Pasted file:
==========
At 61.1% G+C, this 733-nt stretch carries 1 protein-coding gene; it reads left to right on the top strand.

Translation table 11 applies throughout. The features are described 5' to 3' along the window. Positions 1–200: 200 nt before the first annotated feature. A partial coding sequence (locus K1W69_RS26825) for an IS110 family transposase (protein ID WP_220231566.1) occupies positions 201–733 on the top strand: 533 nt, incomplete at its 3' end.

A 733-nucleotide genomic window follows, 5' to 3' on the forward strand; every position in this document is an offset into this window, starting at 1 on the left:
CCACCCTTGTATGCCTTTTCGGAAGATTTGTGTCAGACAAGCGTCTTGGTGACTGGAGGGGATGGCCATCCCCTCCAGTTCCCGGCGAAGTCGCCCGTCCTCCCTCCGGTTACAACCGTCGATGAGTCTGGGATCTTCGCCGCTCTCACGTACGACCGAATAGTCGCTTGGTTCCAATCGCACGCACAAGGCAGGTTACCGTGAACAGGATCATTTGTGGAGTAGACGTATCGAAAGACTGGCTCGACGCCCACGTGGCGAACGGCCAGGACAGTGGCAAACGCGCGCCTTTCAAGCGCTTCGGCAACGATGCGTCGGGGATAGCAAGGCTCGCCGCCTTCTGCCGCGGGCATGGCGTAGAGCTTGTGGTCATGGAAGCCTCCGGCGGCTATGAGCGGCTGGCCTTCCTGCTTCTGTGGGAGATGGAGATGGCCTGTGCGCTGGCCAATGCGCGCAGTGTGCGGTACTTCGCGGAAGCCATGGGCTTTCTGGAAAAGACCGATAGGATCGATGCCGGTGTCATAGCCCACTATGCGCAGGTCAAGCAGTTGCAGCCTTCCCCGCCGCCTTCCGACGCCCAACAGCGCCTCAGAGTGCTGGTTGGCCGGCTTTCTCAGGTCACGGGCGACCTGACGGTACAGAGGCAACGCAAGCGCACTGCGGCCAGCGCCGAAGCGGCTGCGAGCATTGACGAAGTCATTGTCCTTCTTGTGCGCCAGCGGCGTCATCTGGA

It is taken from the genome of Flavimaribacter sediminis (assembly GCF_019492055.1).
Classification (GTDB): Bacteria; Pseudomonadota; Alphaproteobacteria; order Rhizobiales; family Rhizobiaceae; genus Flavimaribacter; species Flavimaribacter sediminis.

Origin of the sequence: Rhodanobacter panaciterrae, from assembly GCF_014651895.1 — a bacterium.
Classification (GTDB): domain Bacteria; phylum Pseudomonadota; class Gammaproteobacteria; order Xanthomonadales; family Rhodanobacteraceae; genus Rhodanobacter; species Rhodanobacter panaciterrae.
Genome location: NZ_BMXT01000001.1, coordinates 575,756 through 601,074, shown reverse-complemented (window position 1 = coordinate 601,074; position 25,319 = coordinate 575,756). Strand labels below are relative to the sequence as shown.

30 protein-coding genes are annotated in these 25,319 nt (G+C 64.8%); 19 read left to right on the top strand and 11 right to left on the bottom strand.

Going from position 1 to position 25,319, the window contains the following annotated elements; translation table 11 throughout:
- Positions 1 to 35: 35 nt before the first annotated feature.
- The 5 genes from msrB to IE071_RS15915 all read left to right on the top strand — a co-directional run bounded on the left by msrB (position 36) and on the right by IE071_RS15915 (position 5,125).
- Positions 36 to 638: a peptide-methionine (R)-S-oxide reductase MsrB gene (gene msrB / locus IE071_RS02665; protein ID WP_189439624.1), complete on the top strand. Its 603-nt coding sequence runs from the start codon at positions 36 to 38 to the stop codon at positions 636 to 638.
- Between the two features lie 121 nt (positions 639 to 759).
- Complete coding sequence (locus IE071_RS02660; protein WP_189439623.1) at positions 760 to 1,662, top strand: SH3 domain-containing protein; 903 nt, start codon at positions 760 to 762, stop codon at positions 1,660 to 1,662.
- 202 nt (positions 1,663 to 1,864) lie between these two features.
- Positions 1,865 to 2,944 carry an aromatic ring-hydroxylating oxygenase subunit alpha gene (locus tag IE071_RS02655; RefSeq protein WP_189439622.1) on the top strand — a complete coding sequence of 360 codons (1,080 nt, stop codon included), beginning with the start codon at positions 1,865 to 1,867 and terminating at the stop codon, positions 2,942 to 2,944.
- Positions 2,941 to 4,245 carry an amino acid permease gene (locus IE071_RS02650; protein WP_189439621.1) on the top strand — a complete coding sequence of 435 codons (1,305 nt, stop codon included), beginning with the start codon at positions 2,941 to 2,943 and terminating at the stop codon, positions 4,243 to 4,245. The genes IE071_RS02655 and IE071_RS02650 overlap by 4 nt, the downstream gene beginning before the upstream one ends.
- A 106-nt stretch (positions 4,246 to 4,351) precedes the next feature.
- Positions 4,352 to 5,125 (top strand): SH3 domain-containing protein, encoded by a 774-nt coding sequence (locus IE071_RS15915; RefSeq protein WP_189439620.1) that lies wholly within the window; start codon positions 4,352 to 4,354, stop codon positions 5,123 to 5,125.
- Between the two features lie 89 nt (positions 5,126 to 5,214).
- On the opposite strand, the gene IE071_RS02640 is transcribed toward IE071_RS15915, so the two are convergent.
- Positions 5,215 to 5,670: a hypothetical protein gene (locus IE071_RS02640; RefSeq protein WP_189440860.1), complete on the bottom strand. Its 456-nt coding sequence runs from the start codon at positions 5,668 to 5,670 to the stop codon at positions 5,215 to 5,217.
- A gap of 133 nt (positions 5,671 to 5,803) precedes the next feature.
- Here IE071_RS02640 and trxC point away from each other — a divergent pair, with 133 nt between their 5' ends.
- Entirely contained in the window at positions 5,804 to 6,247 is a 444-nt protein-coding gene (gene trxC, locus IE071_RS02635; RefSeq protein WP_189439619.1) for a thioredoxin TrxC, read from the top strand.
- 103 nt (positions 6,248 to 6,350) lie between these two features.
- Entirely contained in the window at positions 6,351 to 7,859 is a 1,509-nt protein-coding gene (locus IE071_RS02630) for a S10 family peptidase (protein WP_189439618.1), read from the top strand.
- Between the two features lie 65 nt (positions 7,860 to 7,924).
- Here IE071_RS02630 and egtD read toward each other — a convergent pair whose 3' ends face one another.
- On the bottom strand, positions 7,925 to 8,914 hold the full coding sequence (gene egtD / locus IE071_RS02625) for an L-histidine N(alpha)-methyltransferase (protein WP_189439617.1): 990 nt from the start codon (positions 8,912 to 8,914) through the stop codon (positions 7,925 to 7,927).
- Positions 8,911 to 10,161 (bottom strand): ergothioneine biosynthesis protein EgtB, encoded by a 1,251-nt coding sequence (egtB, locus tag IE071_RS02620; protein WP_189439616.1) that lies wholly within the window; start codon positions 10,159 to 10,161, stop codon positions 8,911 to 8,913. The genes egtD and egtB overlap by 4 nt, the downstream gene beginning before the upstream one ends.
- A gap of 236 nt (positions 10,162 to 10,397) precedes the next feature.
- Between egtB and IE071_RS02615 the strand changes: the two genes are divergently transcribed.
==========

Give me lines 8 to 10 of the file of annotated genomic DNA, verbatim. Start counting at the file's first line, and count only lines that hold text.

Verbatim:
Classification (GTDB): domain Bacteria; phylum Pseudomonadota; class Gammaproteobacteria; order Xanthomonadales; family Rhodanobacteraceae; genus Rhodanobacter; species Rhodanobacter panaciterrae.
Genome location: NZ_BMXT01000001.1, coordinates 575,756 through 601,074, shown reverse-complemented (window position 1 = coordinate 601,074; position 25,319 = coordinate 575,756). Strand labels below are relative to the sequence as shown.

30 protein-coding genes are annotated in these 25,319 nt (G+C 64.8%); 19 read left to right on the top strand and 11 right to left on the bottom strand.